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Member Spotlight: Vincentiu Anghel, MPA, REHS, REALTOR

October 2023

The National Environmental Health Association (NEHA) is shining a spotlight on the people within our membership through this new feature in the Journal. This month we are pleased to introduce you to Vincentiu Anghel, an independent environmental consultant and realtor who works at Wardley Real Estate in Las Vegas, Nevada.

Anghel attended the University of Nevada, Las Vegas, and earned a science degree in environmental studies. He has been in the environmental health profession for 8 years. He started out in the profession as an intern at the Clark County Water Reclamation District, then spent the bulk of his public sector career at the Southern Nevada Health District (SNHD). While working in the solid waste enforcement section of SNHD, he developed an interest in real estate and saw a need for improving poorly managed properties. Through his real estate business, Anghel serves the public by assisting clients in need of places to rent while also conducting other real estate duties.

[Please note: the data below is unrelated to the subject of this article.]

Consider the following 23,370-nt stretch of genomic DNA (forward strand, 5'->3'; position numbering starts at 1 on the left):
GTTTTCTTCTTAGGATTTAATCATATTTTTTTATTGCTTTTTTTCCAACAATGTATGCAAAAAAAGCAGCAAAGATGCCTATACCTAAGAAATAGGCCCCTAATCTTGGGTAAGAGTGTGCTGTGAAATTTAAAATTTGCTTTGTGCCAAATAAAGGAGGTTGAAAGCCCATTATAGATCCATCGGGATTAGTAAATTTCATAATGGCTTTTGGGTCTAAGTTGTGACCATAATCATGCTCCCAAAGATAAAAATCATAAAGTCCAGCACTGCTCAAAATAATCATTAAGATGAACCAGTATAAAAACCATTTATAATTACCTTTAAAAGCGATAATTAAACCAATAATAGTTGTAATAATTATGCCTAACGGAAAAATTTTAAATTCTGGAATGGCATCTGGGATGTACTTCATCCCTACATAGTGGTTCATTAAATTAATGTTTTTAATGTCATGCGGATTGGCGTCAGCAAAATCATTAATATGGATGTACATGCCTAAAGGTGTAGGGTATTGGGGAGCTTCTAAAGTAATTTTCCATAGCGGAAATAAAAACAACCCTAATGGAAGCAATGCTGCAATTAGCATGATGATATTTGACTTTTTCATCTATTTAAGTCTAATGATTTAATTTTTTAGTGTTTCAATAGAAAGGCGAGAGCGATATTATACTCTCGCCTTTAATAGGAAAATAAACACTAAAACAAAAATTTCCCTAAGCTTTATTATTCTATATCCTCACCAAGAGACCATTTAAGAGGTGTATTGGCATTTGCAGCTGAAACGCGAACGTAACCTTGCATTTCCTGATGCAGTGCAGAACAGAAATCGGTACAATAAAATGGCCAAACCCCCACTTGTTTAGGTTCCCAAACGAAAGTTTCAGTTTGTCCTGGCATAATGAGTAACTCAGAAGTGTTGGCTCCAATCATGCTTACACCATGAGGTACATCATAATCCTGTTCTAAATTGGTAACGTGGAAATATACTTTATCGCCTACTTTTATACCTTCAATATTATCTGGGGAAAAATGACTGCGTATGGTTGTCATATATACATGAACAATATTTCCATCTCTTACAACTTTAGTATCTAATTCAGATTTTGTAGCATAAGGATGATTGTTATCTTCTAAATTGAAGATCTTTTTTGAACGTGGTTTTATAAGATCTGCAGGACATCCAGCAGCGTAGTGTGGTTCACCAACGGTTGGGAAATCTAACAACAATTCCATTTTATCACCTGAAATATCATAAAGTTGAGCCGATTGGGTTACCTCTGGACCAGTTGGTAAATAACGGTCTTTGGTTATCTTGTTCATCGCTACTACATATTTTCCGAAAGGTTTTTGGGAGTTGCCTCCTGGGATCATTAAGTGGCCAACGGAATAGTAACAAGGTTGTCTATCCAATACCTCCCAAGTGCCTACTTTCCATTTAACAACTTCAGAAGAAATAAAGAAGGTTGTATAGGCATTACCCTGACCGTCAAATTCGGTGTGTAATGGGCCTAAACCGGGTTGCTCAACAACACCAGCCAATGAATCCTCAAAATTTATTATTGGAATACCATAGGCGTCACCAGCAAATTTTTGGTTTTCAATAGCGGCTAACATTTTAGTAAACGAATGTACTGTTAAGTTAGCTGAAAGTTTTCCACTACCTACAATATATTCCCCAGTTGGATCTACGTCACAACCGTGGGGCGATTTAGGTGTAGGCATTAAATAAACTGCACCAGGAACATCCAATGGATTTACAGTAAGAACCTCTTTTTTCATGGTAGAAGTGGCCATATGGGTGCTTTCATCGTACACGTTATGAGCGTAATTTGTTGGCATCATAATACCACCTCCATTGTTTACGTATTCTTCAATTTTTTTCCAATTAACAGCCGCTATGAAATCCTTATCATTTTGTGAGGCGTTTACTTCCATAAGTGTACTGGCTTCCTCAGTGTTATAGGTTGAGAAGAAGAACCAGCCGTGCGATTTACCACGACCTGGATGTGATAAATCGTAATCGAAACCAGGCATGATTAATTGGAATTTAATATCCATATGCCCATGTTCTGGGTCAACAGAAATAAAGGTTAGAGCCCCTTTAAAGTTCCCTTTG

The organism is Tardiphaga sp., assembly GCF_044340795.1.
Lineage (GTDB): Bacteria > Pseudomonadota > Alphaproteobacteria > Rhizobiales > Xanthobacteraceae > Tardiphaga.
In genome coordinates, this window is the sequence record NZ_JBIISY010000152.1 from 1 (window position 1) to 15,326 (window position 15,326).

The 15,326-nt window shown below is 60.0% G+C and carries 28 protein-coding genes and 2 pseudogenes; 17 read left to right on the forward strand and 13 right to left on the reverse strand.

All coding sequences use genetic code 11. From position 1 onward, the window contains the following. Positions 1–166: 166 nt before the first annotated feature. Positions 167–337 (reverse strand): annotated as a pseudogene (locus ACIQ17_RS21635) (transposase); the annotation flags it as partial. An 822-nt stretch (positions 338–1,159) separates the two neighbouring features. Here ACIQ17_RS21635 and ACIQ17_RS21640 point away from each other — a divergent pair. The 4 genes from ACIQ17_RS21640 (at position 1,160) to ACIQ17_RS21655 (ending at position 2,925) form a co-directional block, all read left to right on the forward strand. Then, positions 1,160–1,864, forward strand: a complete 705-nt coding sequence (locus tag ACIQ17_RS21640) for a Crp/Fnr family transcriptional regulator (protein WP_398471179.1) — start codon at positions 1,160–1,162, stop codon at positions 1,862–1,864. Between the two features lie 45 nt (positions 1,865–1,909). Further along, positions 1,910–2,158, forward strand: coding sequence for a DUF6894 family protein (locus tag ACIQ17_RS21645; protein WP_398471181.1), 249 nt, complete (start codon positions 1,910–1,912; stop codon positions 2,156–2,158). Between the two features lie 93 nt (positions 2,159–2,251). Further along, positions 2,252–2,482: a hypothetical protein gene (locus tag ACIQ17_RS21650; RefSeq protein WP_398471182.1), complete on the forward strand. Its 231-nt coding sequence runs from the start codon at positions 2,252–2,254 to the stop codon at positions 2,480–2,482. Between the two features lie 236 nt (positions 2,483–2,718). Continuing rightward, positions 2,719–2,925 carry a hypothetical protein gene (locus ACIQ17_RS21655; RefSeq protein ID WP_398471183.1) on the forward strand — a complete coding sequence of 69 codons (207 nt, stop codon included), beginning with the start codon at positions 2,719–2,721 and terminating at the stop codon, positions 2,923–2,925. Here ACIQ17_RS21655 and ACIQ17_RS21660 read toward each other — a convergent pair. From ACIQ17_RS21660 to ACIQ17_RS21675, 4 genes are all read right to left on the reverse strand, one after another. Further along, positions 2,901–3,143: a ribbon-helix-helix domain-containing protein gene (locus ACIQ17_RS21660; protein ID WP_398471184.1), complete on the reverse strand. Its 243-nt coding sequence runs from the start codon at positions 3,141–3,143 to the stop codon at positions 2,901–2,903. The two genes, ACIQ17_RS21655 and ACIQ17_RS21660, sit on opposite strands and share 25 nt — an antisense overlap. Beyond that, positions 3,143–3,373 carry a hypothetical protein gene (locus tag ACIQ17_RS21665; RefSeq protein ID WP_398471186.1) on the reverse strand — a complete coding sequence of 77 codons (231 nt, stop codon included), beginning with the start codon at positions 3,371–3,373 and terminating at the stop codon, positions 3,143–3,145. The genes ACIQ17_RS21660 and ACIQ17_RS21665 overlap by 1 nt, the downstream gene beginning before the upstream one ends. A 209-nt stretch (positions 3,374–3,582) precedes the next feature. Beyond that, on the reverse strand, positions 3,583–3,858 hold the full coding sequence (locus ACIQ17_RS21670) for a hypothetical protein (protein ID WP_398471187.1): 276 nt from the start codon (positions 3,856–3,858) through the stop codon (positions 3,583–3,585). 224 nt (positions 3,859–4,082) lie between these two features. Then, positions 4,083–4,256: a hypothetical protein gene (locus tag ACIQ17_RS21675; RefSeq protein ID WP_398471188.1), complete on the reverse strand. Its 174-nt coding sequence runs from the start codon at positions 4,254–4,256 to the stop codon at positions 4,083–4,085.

His background as a registered environmental health specialist is instrumental in helping clients make decisions on where they want to live. Anghel uses his experience to educate clients on potential environmental issues related to a property so they can make informed decisions. In addition to real estate, he recently became an environmental consultant and provides guidance to local businesses around Las Vegas to improve their compliance with local environmental health regulations.

Why did you join NEHA and what aspects of membership have you found most valuable to your career?

I joined NEHA for the training opportunities and the most valuable is the Annual Educational Conference (AEC). I attended the 2019 conference in Nashville and it was an experience I will never forget. NEHA did a wonderful job of bringing together like-minded public health individuals. I enjoyed not only spending time with my own colleagues but also meeting other folks in the industry from all over the U.S. and the world. The event was well organized with several environmental health topics, respected speakers, and fun activities that allowed for attendees to explore the host city.

Why did you choose the environmental health field?

I grew up between city and rural life in my home country of Romania, and later in Las Vegas. From my days as a kid, I loved spending time outdoors. The environmental field was the best fit for me as I enjoy venturing into the field versus being stuck in an office all day.

If you were not an environmental health professional, what other profession would you like to work in?